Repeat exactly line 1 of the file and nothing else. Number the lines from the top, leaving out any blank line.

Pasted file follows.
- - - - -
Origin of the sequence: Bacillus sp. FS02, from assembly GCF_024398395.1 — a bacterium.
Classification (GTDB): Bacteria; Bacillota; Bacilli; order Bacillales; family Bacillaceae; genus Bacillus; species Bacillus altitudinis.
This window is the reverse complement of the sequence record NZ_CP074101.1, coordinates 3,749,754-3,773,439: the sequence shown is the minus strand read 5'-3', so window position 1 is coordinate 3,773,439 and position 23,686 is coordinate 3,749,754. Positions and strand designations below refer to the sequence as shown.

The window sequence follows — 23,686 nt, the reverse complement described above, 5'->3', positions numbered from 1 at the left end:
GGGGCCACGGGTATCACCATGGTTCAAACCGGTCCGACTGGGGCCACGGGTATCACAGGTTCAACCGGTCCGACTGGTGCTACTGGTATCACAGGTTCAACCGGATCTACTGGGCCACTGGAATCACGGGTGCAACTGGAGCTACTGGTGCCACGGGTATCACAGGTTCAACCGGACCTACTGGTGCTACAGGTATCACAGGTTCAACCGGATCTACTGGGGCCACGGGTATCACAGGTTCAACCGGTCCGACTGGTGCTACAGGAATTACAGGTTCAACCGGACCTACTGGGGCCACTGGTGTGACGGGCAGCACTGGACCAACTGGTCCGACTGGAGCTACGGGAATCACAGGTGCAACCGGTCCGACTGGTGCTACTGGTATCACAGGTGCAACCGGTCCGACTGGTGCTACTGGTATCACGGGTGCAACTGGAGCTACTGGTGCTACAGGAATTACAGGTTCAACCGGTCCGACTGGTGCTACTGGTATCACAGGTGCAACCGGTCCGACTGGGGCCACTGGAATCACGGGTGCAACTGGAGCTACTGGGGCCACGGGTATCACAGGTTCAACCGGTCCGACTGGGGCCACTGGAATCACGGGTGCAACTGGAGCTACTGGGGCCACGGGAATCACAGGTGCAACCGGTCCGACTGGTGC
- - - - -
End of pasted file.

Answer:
Origin of the sequence: Bacillus sp. FS02, from assembly GCF_024398395.1 — a bacterium.